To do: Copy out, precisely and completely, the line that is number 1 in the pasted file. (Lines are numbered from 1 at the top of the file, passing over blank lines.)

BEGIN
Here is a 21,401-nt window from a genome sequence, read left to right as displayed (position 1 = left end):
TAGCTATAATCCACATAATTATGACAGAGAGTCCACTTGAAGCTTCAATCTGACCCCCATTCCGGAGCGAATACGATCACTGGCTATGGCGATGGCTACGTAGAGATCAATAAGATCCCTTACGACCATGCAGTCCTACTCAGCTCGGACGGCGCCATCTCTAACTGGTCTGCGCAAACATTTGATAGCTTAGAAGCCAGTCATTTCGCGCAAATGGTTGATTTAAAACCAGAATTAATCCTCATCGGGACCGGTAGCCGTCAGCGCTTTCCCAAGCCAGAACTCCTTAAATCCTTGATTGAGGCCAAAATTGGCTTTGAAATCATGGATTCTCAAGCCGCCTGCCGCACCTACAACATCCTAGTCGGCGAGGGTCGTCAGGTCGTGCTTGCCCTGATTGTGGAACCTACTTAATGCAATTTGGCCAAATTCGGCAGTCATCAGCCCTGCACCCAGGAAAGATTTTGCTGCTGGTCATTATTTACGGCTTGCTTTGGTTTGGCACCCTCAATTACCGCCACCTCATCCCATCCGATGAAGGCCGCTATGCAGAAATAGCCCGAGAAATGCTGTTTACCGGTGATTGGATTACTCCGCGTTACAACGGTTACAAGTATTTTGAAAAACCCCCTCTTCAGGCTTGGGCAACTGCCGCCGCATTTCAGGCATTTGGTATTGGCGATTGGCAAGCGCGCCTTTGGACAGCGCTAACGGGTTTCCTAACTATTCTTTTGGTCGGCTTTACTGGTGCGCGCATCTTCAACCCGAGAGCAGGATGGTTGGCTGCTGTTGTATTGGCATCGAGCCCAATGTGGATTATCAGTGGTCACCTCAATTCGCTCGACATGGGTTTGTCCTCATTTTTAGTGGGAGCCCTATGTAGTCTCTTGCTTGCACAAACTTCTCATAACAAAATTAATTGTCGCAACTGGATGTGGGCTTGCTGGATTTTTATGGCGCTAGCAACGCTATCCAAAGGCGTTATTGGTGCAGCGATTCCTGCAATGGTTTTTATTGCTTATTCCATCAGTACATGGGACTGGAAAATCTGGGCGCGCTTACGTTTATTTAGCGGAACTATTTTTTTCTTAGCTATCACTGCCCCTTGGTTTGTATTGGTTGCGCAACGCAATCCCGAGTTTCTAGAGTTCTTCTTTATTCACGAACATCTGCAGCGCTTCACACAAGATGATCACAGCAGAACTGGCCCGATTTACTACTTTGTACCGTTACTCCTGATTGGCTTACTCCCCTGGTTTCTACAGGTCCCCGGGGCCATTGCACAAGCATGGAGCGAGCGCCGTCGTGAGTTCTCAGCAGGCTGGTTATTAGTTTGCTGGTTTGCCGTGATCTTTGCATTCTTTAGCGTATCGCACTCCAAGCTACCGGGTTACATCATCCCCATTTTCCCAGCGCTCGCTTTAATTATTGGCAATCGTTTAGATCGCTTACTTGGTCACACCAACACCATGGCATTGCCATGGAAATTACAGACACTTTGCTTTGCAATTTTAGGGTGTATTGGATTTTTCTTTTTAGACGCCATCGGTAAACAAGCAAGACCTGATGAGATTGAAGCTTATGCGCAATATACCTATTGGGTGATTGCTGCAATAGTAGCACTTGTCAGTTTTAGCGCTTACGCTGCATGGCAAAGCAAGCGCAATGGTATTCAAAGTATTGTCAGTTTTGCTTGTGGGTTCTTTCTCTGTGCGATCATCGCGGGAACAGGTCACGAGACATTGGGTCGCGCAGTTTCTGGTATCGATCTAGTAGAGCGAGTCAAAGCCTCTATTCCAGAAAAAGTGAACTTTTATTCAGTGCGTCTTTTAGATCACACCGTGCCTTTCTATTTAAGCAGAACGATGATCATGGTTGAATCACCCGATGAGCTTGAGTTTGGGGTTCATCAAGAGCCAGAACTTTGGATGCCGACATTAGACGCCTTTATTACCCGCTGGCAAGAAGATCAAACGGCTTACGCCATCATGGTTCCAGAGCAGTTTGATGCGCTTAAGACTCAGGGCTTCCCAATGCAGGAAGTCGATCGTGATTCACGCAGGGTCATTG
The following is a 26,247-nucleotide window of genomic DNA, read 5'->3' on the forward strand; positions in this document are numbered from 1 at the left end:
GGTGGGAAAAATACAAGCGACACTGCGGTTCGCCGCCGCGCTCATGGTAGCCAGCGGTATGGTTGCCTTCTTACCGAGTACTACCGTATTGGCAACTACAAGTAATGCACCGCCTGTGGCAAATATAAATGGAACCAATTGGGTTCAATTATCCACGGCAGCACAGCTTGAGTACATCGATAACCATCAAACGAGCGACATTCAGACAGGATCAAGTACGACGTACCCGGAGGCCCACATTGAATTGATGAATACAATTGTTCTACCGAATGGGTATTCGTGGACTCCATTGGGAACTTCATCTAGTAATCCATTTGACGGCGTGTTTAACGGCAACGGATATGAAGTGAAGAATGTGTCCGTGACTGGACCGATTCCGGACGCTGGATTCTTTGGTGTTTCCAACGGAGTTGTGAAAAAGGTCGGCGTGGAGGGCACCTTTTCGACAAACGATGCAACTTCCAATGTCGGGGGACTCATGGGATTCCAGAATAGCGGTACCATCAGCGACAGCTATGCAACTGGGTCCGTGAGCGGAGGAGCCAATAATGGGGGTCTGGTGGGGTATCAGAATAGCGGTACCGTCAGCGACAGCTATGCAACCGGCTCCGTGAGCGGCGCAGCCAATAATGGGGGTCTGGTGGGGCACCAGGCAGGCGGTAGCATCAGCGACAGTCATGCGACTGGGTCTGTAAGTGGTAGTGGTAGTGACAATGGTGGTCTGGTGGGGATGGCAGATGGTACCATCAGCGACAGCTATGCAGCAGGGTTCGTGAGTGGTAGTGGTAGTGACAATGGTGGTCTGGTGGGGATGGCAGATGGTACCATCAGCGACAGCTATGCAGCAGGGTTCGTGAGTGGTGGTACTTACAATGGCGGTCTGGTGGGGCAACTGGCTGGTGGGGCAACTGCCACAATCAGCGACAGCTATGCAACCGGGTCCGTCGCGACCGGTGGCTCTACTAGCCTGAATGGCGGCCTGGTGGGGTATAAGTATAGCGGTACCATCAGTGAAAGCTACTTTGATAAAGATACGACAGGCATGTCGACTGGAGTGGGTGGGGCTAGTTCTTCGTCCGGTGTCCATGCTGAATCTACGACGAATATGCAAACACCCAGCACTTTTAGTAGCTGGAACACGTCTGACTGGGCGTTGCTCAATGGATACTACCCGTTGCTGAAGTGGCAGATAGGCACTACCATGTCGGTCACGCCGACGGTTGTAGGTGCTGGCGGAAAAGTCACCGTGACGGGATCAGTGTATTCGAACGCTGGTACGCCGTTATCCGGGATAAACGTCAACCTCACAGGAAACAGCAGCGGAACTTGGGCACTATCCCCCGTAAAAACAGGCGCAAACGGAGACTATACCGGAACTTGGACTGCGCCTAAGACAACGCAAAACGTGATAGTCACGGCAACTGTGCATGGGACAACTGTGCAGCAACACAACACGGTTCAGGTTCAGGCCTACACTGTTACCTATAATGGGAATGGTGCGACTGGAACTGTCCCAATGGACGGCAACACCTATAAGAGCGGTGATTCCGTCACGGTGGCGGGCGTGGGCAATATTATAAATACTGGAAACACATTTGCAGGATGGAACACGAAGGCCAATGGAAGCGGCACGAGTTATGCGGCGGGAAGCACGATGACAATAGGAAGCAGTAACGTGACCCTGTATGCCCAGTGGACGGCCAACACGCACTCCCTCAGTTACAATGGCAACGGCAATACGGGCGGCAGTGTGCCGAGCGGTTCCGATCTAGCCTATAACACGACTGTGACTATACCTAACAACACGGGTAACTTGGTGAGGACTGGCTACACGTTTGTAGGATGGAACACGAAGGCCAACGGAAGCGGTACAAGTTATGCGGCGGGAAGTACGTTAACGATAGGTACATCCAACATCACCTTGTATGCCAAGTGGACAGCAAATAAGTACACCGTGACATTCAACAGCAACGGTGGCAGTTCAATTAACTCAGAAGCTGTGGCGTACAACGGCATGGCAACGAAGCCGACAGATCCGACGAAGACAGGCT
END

Here is a 21,401-nt window from a genome sequence, read left to right as displayed (position 1 = left end):